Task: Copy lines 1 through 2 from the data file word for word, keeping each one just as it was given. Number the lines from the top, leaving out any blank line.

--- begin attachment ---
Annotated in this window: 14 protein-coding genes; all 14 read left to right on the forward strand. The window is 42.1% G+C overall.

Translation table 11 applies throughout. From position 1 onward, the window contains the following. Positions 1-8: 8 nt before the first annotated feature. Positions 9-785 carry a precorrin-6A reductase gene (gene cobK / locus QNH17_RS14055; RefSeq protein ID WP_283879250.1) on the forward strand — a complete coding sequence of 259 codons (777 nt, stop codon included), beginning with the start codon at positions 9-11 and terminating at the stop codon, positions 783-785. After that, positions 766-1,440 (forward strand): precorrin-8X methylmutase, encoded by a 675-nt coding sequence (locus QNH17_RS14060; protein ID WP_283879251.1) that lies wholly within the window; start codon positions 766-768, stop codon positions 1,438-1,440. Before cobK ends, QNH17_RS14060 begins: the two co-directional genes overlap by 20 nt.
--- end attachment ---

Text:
Annotated in this window: 14 protein-coding genes; all 14 read left to right on the forward strand. The window is 42.1% G+C overall.

Translation table 11 applies throughout. From position 1 onward, the window contains the following. Positions 1-8: 8 nt before the first annotated feature. Positions 9-785 carry a precorrin-6A reductase gene (gene cobK / locus QNH17_RS14055; RefSeq protein ID WP_283879250.1) on the forward strand — a complete coding sequence of 259 codons (777 nt, stop codon included), beginning with the start codon at positions 9-11 and terminating at the stop codon, positions 783-785. After that, positions 766-1,440 (forward strand): precorrin-8X methylmutase, encoded by a 675-nt coding sequence (locus QNH17_RS14060; protein ID WP_283879251.1) that lies wholly within the window; start codon positions 766-768, stop codon positions 1,438-1,440. Before cobK ends, QNH17_RS14060 begins: the two co-directional genes overlap by 20 nt.